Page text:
Every Second Tuesday at 7:30 pm
Fair Trade Coffee Company
33 Glebe Point Road, Glebe
What's coming up.....
July 8 Kees Bakhuzen: Montaigne’s essay: To study philosophy is to learn how to die
Since the dawn of mankind the unavoidable truth of our mortality has been an essential topic in all philosophies and religions and as such in art in all its diversity. How to deal with this truth? Which is the best way to face the fact that our life will end one day? Do we give in with full force to all the pleasures life has to offer or do we choose to dedicate our life to contemplation in an effort to overcome the unavoidable end by making our enemy into our friend? Obviously a balance of both is the most logical answer, but how do we decide what is the right balance?
Echoing Cicero's famous saying that 'to philosophize is to learn how to die', French 16th century philosopher Michel de Montaigne dedicated one of his most famous, interesting and beautiful Essays to exactly this topic, by using Cicero's quote as its title. Kees Bakhuyzen takes a closer look at what Montaigne tries to tell the reader in this essay by placing it in a wider context. Don't expect a perfect answer; the joy in thinking about and discussing this subject lies in the search for that perfect answer itself.
After studying languages at the University of Amsterdam, Kees was a teacher and journalist for twelve years before moving to Sydney in 2002. He is currently looking for ways to get back into journalism.
July 22 James Franklin: The Philosophy of Mathematics (and Infinity)
Philosophers have been fascinated by mathematics because it is the gold standard of knowledge - it's proved correct and stays that way. But what is it actually about - if biology is about life, what aspects of the world does mathematics study? Maybe it's just a language or method? The talk gives a realist view of mathematics as about a real subject matter, with examples from two areas: symmetry and infinity.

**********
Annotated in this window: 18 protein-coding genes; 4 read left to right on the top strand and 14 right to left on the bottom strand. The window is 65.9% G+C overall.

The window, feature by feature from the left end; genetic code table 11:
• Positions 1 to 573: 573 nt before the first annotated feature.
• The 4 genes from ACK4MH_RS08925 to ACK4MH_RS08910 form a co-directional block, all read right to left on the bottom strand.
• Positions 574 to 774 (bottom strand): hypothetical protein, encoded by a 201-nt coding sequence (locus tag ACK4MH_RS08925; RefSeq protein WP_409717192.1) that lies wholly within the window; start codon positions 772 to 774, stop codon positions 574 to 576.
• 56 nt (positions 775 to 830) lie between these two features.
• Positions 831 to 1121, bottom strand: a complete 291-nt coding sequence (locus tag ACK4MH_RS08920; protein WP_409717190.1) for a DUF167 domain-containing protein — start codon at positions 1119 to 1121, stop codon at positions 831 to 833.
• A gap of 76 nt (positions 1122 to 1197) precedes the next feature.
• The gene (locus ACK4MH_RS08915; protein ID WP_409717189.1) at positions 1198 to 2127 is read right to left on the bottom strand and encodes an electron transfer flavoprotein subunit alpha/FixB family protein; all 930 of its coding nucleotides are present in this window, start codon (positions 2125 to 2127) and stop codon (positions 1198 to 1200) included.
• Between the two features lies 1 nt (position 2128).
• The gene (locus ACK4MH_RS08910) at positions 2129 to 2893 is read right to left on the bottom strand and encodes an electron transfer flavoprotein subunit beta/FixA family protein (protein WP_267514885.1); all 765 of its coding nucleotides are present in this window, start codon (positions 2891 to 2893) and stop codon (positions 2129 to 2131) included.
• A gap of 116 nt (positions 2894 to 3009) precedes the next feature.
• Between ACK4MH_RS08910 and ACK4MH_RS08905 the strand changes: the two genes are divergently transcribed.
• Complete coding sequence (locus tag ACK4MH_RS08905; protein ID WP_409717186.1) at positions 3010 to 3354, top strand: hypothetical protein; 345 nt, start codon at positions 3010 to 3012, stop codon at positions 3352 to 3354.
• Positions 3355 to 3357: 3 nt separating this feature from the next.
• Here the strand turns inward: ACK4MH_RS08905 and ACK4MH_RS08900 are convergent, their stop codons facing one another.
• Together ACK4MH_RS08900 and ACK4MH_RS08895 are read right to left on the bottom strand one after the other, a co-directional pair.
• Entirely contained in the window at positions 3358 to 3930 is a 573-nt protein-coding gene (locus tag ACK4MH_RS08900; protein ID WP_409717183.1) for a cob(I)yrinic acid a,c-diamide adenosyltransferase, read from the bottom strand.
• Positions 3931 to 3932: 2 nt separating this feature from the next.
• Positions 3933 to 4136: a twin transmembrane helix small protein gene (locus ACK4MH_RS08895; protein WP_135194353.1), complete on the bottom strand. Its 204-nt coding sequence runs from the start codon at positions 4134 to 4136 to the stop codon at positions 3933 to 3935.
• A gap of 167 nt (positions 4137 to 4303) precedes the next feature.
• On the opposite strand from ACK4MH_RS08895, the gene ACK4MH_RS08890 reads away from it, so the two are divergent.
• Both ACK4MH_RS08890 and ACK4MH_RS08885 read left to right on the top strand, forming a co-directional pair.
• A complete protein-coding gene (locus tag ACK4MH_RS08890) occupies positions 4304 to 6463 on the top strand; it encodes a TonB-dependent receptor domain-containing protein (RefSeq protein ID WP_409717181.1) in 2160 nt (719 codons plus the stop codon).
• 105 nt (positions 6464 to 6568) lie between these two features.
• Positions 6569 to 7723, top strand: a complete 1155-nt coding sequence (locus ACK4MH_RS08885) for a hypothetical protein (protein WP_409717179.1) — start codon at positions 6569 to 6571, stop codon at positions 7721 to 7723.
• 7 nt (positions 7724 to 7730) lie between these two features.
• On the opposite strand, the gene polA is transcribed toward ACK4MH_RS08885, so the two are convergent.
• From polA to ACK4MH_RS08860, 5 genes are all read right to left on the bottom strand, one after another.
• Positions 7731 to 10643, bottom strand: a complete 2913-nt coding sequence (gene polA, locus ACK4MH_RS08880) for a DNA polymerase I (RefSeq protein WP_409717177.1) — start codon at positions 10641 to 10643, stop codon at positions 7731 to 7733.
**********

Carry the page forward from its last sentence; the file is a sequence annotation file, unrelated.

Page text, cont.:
James Franklin is a professor in mathematics at the University of NSW. He is involved in the Restraint Project, a study of the virtue of self-restraint funded by the Australian Research Council. He spoke last year at Philo Agora on the development of an Australian school of Philosophy with particular reference to Sydney University.
August 5 Stephen Juan: Philosophers Behaving Badly
Based on Rodgers and Thompson’s book of this name, Stephen briefly explores the lives of eight well known philosophers whose personal lives were, to say the least, inconsistent with and inferior to their philosophies. Are great ideas diminished by the less than great people who formulate them? Heidegger and Rousseau along with Nietzsche, Sartre, Russell, Wittgenstein, Foucault, Schopenhauer all raise questions on the rationality of their thought.
Stephen is an anthropologist of human development and the Ashley Montagu Fellow for the Public Understanding of Human Sciences in the Faculty of Education and Social Work at the University of Sydney
August 19 Caroline Brem: The Philosophy of Education
Ivan Illich first told us that education and schooling were very different, one from the other. The children of the poor are schooled while the children of the upper classes – and yes, Australia is not a classless society – are educated. The talk will examine education/ schooling from the viewpoint of rights/responsibilities on the parts of both the parents and the children.
Caroline is a long time education junkie and a writer who enjoys doing research. A regular attendee at Philosophy Café, she is currently seeking a supervisor for a PhD.
September 2 Derek Maitland: Philosophy and the Future
Further talks scheduled until the end of the year, so keep in touch...